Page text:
Good things take time
Colder months guarantee two things: dreading the trip between the blankets to the outside world, and delicious, hot food to make the chill nights a brilliant place to be!
To help you get through an Australian winter which will see temperatures dip below 10°C (terrifying, we know!), we’ve laid out our favourite breakfast, lunch and dinner slow-cooker recipes.
Why slow-cooked, you ask?
Slow-cooked foods have three distinct advantages in the winter time:
- Preparation requires less effort – simply put it in and walk away
- More servings per batch – you can make meals for the week in one sitting
- The aroma, oh goodness, the aroma – nothing beats waking up or coming home to the smell of a slow-cooked meal on a cold day
Where can I get a slow-cooker?
Most electrical retailers or home appliance stores will have electric slow-cookers. Prices generally range from $20 for a basic unit to $150+ for combination pressure cookers.
Why do you list ratios instead of specific amounts?
The beauty of slow-cooking is that it’s your personal mix of ingredients and flavours, so feel free to chop and change as you go along!
Breakfast - Banana, macadamia and apple oatmeal
Prep time: 5 – 10 mins
Cook time: Overnight/8hrs
Ingredients: Bananas, macadamia, steel cut oats, milk (of your choice), water
Ratios: 1 banana/1 cup of steel cut oats/2 cups milk/2cups water, and macadamias for your favourite level of crunch!
- Mash your banana (optional: laugh maniacally)
- Pour all the ingredients including your recently assaulted banana into your slow-cooker and mix thoroughly
- Leave it on low overnight/8 hours
- Serve with slices of fresh banana, apple
- Be a little bit naughty and add some cinnamon
Voila – a breakfast fit for (healthy) queens and kings and their spoilt children.
Lunch – Spicy bean chilli
Prep time: 5 – 15 mins
Cook time: Morning till lunch (4hrs on high), overnight (8hrs on low)
Ingredients: Mince meat (check the ingredients are just meat), canned tomatoes, beans (such a variety to choose from – kidney beans, black-eyed peas, navy beans), corn, capsicum, brown onion, white onion, garlic, chilli powder/flakes/chillies/paprika, peppers, olive oil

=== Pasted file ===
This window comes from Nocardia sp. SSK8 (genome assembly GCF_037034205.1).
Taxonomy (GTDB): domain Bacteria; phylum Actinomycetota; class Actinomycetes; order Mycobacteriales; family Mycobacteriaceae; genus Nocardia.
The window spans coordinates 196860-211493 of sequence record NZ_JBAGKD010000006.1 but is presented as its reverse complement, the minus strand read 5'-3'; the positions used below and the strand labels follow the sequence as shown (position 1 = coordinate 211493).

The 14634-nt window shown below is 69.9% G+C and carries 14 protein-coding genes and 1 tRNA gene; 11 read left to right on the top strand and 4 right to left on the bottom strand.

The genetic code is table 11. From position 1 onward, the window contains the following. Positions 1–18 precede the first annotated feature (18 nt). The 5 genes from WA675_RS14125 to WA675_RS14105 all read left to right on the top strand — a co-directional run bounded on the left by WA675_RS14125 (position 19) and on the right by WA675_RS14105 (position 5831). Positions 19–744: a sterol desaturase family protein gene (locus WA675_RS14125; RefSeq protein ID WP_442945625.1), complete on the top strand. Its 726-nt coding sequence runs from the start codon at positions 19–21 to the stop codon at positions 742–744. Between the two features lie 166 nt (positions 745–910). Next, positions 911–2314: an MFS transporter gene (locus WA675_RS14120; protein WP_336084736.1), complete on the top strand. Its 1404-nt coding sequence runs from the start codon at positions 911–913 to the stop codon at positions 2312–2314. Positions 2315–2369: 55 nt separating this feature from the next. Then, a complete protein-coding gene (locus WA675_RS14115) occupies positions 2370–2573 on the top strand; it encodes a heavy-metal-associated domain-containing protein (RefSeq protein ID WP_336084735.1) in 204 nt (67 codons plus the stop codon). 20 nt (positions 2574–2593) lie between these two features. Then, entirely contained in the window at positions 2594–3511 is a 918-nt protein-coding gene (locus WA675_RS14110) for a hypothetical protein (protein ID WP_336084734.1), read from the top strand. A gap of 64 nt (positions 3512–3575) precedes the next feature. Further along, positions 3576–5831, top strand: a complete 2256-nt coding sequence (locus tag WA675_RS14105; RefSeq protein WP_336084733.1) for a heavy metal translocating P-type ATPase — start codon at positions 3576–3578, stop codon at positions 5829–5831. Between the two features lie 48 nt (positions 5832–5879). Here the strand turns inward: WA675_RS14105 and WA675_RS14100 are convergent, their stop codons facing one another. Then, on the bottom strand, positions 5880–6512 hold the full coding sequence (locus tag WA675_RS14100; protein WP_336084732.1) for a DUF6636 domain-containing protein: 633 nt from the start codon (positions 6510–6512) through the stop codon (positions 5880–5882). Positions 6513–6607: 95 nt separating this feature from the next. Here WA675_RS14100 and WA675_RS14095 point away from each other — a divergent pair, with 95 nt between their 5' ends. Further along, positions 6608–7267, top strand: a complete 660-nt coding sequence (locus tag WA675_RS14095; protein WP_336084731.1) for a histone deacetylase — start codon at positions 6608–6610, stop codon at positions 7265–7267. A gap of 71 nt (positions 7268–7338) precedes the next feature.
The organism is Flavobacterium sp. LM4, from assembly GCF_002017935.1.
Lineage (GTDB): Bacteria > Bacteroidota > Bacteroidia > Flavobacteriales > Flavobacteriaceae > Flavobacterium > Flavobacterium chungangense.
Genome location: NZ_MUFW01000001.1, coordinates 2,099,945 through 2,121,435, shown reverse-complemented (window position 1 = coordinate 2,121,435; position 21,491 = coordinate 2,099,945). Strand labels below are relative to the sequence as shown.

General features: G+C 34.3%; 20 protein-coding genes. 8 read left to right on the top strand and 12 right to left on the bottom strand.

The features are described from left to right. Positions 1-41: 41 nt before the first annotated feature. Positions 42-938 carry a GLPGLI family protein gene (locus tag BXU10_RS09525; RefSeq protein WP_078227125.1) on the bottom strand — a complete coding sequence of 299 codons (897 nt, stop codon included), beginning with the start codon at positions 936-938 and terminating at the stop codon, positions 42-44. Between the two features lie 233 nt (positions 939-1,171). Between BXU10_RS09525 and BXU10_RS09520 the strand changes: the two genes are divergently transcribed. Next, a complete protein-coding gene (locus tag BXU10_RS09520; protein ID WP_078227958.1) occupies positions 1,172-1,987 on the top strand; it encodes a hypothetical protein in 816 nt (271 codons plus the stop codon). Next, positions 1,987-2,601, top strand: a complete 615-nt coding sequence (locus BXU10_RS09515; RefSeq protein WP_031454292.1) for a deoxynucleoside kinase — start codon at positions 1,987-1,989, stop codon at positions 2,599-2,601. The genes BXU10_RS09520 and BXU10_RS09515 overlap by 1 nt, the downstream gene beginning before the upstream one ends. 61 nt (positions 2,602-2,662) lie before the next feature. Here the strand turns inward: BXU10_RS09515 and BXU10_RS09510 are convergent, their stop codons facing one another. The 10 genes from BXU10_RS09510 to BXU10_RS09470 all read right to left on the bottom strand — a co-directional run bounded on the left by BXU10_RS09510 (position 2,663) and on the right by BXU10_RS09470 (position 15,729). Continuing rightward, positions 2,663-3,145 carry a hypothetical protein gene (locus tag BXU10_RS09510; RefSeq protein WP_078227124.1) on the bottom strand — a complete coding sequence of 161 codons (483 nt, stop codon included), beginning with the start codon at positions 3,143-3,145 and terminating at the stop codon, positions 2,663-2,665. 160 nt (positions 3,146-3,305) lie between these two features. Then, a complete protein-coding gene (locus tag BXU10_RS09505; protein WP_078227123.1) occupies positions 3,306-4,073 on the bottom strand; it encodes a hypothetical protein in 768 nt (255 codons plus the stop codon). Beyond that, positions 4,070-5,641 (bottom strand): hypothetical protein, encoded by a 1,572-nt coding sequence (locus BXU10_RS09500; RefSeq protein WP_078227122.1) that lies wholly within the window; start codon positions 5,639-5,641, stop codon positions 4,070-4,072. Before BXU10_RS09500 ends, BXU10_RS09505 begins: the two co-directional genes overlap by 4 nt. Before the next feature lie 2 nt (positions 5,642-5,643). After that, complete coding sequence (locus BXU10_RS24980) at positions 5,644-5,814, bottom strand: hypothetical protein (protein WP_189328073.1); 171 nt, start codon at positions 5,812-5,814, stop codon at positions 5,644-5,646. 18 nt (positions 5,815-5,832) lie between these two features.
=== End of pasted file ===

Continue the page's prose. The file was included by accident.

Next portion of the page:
Ratios: 500g mince meat/1 x 800g tin tomatoes/1 x 800g tin of beans/2 x large capsicum
Note: If you think your ratio might leave your chilli a little dry, you can avoid draining the beans, or add in your desired amount of tomato sauce (not the sugary stuff, actual tomatoes made into a sauce).
- Mince your onions and garlic, and cook in a pan with a little olive oil on a low heat until golden brown
- Finely dice your capsicum
- Pour all your ingredients into the slow-cooker and mix thoroughly
- Leave on high for 4hrs or on low for 8hrs
Make it a personal chilli by emphasizing the flavours you like – if you want something with a kick, you can add more chilli or try adding jalapenos. Fear for your guts? Cut down on the chilli and substitute it for some smoky paprika and pepper instead!
Dinner – Turmeric and pepper lamb on kumara rice
Prep time: 5 -10 mins
Cook time: 8 - 10 hrs
Ingredients: Lamb (leg or shoulder), turmeric, pepper, kumara (sweet potato), brown rice, olive oil, water
Ratios: In this recipe, our focus is on water level. You’ll want your brown rice and kumara to be submerged and your lamb partially sitting in the water. This will take a little experimentation depending on the size of your slow-cooker and the cut of lamb you decide to use. Not to worry, if it’s not right the first time, there’s always more opportunities to try again!
- Dice the kumara
- Spread olive oil, and generous amounts of turmeric and pepper over the lamb
- First place the rice into the slow cooker, then the kumara, then cover with water
- Gently mix
- Place lamb into the slow cooker
- Leave for 8 – 10 hours (the aroma should be driving you crazy by that point)
It’s a heart winter meal that will keep you warm and comforted for hours afterwards.
Stay warm, and bon appetit!
All information contained in this article is intended for general information purposes only. The information provided should not be relied upon as medical advice and does not supersede or replace a consultation with a suitably qualified medical practitioner. CBHS endeavours to provide independent and complete information, and content may include information regarding services, products and procedures not covered by CBHS Health Cover policies.